Tourism statistics - summer season occupancy
Data extracted in March 2019.
Planned article update: No planned update.
Percentage change in number of nights spent at hotels and similar accommodation establishments, June-September 2018 compared with the same period in 2017
This article analyses the tourism trends of the 2018 summer season (June to September) in the European Union (EU) Member States, candidate and EFTA countries. Tourism recorded positive growth rates in most countries, compared with the same period in 2017. This trend is confirmed both by the number of nights spent at hotels and similar accommodation establishments, and by their net occupancy rates.
Summer season tourism trends in 2018
Comparing the monthly figures for the 2018 summer season with the previous year, 7.5 million more nights (+0.8 %) were spent in hotels and similar accommodation in the European Union. Positive growth rates were recorded in 19 out of 27 Member States where data is available. The highest increase was observed in Latvia (+8.1 %) followed by Lithuania (+7.6 %), while Ireland, Luxembourg, Portugal, the United Kingdom, Spain, Austria, Finland and Croatia reported decreases (see Figure 1).
Two out of three nights in hotels and similar accommodation in the EU-28 were spent in five countries: Spain (17.5 %), Italy (16.4 %), Germany (12.7 %), France (9.8 %) and the United Kingdom (9.6 %).
The most popular destinations for non-residents were Spain, Italy and Greece, together accounting for nearly half of all nights spent by non-residents in the EU-28 in summer 2018(see Table 1).
Nights spent by residents and non-residents
In the European Union, the number of nights spent by non-residents at hotels and similar accommodation increased by 0.2 % in summer 2018 compared with the same period of 2017. Positive growths were observed in most Member States where data is available, while Lithuania, Latvia and the Netherlands reported increases above 7 %. However drops were recorded in 11 Member States (see Table 1).
The share of non-residents was more than 90 % in Malta (96.7 %), Cyprus (94.9 %), Croatia (93.4 %) and Luxembourg (90.4 %), while it was particularly low in Romania (17.2 %) and in Germany (24.4 %).
In terms of nights spent by residents staying at hotels and similar accommodation, domestic tourism increased during the 2018 summer season in all Member States where data is available with the exception of Greece (-6.8 %), Luxembourg (-3.4 %), the United Kingdom (-1.7 %) and France (-0.7 %).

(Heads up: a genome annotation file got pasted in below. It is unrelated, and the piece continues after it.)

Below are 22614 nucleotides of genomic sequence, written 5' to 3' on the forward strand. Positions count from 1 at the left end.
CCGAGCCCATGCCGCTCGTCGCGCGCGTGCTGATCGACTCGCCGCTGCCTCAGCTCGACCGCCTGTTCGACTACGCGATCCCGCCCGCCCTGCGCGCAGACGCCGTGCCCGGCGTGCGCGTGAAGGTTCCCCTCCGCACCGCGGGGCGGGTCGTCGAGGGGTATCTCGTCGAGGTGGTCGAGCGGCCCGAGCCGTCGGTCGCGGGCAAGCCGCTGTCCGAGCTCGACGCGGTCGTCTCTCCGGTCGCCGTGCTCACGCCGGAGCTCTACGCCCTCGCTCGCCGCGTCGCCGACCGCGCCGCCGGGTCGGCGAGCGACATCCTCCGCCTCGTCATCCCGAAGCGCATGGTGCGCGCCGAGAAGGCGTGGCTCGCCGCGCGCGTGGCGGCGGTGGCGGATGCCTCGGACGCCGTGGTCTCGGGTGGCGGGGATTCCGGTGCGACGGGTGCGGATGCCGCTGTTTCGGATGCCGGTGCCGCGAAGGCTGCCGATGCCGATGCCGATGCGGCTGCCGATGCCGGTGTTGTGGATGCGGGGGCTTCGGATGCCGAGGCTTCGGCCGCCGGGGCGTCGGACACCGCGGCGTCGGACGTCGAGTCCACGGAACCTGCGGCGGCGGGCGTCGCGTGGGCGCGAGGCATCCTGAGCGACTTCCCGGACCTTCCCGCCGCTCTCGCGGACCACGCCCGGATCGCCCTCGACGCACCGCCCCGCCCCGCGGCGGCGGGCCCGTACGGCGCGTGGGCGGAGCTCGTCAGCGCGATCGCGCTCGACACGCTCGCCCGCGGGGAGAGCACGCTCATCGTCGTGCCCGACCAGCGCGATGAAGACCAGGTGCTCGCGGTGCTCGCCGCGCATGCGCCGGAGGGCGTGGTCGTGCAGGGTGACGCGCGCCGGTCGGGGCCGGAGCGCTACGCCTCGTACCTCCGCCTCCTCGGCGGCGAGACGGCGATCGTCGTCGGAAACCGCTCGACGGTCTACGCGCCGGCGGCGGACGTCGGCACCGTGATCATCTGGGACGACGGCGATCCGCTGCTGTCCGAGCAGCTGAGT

Net occupancy rates of bed places
Compared with the same period of the previous year, net occupancy rates of bed places in the European Union increased by 0.8 percentage points during the 2018 summer season. These rates ranged from 31.4 % in Luxembourg (August), to 97.3 % in Croatia (August) (see Table 2).
August was the month with the highest occupancy rates for most Member States. In Bulgaria, Denmark, Estonia, Cyprus, Finland and Sweden the peak month was July, while in Luxembourg it was September. With more than nine out of ten available bed places having been in use, Croatia and Cyprus were the EU countries with the highest net occupancy rates during their peak summer month (see Figure 2).
Figure 3 shows the occupancy rates in the 2018 summer season compared with the estimated occupancy rates in the entire year 2018. The differences between these two figures for each country can be less significant than one would expect on the basis of the seasonality of nights spent (see article Seasonality in the tourist accommodation sector). This can be partly explained by the fact that the net occupancy only takes into account available bed places, in other words some rooms that may be closed during the lower season do not affect the occupancy rate downwards.
Source data for tables and graphs
The EU is a major tourist destination, with five Member States among the world’s top ten destinations for holidaymakers, according to UNWTO data. Tourism is an important activity in the EU which has the potential to contribute towards employment and economic growth, as well as to development in rural, peripheral or less-developed areas. These characteristics drive the demand for reliable and harmonised statistics within this field, as well as within the wider context of regional policy and sustainable development policy areas.
- Occupancy of tourist accommodation establishments (ESMS metadata file — tour_occ_esms)
- Tourism statistics in the European Statistical System - 2008 data
With 2012 as reference year
- Regulation (EU) No 692/2011 of 6 July 2011 concerning European statistics on tourism and repealing Council Directive 95/57/EC. (Summary)
- Regulation (EU) No 1051/2011 of 20 October 2011 implementing Regulation 692/2011 concerning European statistics on tourism, as regards the structure of the quality reports and the transmission of the data.
Previous legal acts (concerning reference periods before 2012)
- Commission Decision 1999/35/CE of 9 December 1998 on the procedures for implementing Council Directive 95/57/EC on the collection of statistical information in the field of tourism.
- Commission Decision 2004/883/CE of 10 December 2004 adjusting the Annex to Council Directive 95/57/EC on the collection of statistical information in the field of tourism as regards country lists.
- Directive 95/57/EC of 23 November 1995 on the collection of statistical information in the field of tourism.
- Directive 2006/110/EC of 20 November 2006 adapting Directives 95/57/EC and 2001/109/EC in the field of statistics, by reason of the accession of Bulgaria and Romania.